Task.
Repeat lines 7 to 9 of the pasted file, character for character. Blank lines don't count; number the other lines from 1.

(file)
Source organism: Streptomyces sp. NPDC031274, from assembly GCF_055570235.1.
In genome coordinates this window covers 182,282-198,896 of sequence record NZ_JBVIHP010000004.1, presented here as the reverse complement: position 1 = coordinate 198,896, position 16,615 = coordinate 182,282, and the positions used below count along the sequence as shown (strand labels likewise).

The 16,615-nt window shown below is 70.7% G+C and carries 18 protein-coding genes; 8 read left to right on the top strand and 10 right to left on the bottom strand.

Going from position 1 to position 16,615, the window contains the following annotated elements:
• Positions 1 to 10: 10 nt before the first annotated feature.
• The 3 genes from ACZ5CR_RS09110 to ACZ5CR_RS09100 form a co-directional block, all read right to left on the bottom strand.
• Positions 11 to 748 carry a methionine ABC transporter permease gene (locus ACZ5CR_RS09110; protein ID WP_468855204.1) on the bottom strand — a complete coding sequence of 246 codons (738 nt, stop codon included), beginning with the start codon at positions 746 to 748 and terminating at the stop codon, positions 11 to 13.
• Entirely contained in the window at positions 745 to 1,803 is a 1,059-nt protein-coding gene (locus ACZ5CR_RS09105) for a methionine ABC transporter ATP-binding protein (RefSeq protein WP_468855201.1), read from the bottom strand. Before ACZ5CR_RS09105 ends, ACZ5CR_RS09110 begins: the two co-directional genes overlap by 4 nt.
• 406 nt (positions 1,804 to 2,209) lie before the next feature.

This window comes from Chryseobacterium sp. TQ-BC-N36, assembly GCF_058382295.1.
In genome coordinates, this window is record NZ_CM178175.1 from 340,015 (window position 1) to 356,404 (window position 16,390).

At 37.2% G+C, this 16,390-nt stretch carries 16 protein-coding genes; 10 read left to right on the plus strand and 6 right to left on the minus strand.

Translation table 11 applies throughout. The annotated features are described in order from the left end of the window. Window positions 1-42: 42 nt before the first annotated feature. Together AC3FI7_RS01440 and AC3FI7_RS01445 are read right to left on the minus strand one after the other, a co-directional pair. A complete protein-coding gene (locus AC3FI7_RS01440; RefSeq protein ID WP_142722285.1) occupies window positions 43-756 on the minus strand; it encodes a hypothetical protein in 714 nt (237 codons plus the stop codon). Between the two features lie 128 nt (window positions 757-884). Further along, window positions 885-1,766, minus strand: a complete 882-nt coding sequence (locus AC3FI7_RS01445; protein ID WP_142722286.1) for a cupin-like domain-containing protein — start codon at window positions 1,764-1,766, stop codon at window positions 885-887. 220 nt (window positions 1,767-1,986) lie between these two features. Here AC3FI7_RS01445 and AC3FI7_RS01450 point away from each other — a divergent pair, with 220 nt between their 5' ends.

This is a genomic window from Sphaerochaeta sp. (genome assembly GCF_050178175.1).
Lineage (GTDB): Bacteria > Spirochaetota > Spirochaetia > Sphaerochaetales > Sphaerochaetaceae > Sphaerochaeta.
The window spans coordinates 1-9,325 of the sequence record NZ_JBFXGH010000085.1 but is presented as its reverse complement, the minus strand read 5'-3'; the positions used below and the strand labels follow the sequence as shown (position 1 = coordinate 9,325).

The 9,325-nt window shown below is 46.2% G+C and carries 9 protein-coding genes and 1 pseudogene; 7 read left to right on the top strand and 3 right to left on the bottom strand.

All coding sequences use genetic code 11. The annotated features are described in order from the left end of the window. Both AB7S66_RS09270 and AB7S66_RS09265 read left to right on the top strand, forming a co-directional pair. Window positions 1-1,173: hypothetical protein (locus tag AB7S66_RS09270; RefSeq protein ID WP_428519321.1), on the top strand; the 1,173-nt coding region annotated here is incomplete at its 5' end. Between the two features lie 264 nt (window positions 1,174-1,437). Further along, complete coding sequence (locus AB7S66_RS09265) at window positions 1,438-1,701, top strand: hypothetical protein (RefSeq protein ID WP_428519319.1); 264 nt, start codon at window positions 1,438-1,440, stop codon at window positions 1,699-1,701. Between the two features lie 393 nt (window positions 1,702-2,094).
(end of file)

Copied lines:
• Positions 11 to 748 carry a methionine ABC transporter permease gene (locus ACZ5CR_RS09110; protein ID WP_468855204.1) on the bottom strand — a complete coding sequence of 246 codons (738 nt, stop codon included), beginning with the start codon at positions 746 to 748 and terminating at the stop codon, positions 11 to 13.
• Entirely contained in the window at positions 745 to 1,803 is a 1,059-nt protein-coding gene (locus ACZ5CR_RS09105) for a methionine ABC transporter ATP-binding protein (RefSeq protein WP_468855201.1), read from the bottom strand. Before ACZ5CR_RS09105 ends, ACZ5CR_RS09110 begins: the two co-directional genes overlap by 4 nt.
• 406 nt (positions 1,804 to 2,209) lie before the next feature.